US, WASHINGTON (ORDO NEWS) — According to law enforcement, neighbors complained of the stench from the trucks parked near the morgue – where the freezer allegedly broke. The signal came on Wednesday after 11am: a pair of trucks parked near Andrew Cleckley’s funeral home on Utica Avenue in Brooklyn emanated a terrible stench.
Arriving police made a terrible discovery. Inside the car — a truck with a trailer and a rented van from the U-Haul company — there were several dozen decaying bodies in bags. How many of them died from coronavirus have not yet been established, authorities say.
In recent weeks, the city system of funeral services – morgues, cemeteries and crematoriums – operates at increased speeds. The outbreak of coronavirus has become for New York the most powerful shock since the time of the “Spanish woman” – the Spanish flu that raged about a century ago. Covid-19 claimed more than 14 thousand lives.
The funeral home was the hardest: they could not cope with the flow of bodies from hospitals and nursing homes and did not have time to cremate or bury them. Some funeral homes rent refrigerators, while others turned the chapels into temporary morgues, using powerful air conditioners to cool the rooms.
The fact that the dead New Yorkers are decaying in broad daylight in rented trucks on Brooklyn’s crowded street only underscores the scale of the problem. The coronavirus pandemic has claimed five times more lives than the September 11 attacks. One official, who asked not to be named because he was not authorized to speak about it, said that the funeral home was storing bodies in trucks due to malfunctioning of the freezer.
Before burial or cremation of the body must be stored in appropriate conditions to avoid infection.
The head of the Brooklyn area, Eric Adams, arrived at Cleckley’s funeral home around 5:15 pm on Wednesday, when police had already cordoned off the street as a crime scene and inspected the cars and basement of the building. “It looks like the truck was full,” Adams said. – He worked for them as a reserve warehouse. For relatives of the deceased, this is a serious blow.”
Representatives of the State Department of Health, which is in charge of the funeral homes, also visited the scene – to verify compliance with proper procedures. According to an informed law enforcement officer, two summonses were issued.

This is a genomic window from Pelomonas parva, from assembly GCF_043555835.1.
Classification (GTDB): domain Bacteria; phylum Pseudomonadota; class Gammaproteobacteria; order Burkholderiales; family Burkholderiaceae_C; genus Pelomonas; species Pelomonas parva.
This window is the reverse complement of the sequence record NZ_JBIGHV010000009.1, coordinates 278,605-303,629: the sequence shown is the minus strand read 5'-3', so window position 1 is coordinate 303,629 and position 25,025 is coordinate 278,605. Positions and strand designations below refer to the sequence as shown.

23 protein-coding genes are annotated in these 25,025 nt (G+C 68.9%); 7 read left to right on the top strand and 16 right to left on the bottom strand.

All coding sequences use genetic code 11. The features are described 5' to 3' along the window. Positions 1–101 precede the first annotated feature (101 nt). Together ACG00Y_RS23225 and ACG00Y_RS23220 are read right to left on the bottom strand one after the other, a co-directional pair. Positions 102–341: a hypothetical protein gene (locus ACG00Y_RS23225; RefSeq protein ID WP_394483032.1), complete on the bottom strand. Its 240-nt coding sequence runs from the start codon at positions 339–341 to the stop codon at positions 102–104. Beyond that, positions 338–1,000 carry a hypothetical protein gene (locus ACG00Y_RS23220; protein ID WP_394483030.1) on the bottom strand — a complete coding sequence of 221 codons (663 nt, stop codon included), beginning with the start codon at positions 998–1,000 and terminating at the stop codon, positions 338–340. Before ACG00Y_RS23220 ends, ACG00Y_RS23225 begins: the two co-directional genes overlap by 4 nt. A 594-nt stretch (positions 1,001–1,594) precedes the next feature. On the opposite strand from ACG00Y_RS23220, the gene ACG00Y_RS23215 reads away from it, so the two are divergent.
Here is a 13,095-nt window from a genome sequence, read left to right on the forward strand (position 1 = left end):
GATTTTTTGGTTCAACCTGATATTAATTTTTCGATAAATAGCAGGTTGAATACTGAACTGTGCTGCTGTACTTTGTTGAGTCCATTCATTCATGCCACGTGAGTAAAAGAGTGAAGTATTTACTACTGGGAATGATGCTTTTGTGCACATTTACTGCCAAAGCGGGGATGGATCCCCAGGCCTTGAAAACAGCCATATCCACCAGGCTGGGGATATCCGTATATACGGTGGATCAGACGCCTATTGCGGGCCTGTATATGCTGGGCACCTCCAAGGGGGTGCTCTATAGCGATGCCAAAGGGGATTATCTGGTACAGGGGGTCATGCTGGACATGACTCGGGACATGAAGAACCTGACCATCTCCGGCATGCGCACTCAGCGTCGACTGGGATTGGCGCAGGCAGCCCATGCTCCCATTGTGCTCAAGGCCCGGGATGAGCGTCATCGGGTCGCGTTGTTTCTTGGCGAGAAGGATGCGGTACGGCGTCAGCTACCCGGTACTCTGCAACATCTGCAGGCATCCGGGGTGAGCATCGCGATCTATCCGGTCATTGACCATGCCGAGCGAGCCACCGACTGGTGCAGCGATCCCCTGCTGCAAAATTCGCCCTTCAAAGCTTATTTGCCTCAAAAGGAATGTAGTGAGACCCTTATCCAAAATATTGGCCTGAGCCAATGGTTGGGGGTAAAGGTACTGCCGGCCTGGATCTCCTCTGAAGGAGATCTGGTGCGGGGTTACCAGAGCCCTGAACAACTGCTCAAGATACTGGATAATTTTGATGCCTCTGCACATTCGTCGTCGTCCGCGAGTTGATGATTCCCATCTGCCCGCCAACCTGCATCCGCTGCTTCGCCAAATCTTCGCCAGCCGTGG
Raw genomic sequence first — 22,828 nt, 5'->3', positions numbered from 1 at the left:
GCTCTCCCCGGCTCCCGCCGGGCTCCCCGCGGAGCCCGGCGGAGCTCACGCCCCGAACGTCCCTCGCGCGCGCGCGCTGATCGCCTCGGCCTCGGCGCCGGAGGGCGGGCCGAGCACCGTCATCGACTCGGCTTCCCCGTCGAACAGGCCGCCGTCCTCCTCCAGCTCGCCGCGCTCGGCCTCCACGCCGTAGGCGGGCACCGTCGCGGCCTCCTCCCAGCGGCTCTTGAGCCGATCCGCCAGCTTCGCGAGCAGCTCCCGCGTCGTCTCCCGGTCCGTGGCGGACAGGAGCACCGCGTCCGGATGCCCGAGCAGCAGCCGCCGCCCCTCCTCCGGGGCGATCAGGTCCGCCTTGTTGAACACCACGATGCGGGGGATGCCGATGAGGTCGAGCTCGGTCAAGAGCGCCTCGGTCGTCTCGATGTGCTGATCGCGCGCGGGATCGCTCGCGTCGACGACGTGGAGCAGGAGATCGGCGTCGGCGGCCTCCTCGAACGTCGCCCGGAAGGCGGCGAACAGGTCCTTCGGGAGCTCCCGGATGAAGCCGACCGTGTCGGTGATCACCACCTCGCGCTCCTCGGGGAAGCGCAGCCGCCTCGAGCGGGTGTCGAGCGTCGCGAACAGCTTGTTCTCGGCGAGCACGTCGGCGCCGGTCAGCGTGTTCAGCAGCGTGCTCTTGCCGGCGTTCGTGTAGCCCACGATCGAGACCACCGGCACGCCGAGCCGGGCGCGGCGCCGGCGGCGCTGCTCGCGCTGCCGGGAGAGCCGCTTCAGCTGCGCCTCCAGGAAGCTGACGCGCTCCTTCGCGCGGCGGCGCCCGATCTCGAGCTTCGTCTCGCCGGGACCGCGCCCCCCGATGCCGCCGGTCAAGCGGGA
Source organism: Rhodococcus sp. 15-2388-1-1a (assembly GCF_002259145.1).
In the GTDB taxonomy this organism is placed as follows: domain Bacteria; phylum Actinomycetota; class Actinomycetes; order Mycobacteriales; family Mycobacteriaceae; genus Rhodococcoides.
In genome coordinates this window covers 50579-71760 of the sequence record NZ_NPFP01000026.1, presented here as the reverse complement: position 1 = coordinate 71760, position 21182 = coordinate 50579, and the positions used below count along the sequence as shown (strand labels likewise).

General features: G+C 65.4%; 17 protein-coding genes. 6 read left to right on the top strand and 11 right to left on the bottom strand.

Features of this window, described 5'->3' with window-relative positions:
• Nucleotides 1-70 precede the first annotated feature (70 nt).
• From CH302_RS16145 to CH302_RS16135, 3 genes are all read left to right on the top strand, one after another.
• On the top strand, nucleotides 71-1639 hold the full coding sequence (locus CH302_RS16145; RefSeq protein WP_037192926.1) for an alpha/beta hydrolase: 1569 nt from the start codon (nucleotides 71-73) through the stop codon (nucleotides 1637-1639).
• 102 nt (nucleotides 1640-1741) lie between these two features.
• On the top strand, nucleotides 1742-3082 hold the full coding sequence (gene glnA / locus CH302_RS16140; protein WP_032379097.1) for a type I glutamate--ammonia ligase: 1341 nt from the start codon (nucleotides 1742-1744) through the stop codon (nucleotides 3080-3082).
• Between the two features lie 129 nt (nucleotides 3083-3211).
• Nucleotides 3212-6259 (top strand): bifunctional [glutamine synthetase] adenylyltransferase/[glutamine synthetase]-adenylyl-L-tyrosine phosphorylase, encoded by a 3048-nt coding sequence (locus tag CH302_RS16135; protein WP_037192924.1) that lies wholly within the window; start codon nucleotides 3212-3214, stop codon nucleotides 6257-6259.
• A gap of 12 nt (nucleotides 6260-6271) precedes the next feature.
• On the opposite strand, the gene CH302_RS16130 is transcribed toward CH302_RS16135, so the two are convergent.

Contact with Mr. Cleckley failed. The representative of the funeral home hung up, and the reporter did not have time to ask a single question.
According to Loopcayman.com, Mr. Cleckley opened his business in 2015 with his wife Alva Stewart. Initially, he served other funeral homes, delivering bodies from the place of death. However, in 2017, the decision was made “to retrain into a full-fledged bureau of funeral services, including funerals, cremation and international transportation,” the article says.
Cleckley is listed as a licensed partner on the State Department of Health website. But the most recent certificate issued by the Office of City Buildings at the company’s business address does not mention funeral services. According to the paper, the first floor of the Utica Avenue 2037A building is used for “retail automotive products” and “equipment manufacturing.”
Mr. Kleckley is not a member of the New York Association of Funeral Directors, said its president Mike Lanotte.
According to the representative of the Department of Health Erin Silk (Erin Silk), the funeral home is taking additional measures to dispose of the remains. Where exactly they come from is not established.
The owner of the neighboring building, John DePietro, said that five cars were parked near the funeral home on Tuesday.
“There were corpses in the wagons and trucks,” Mr. Depietro said. “They were stacked in bags with zippers.” He could not accurately estimate their quantity, but added that they were all packed.
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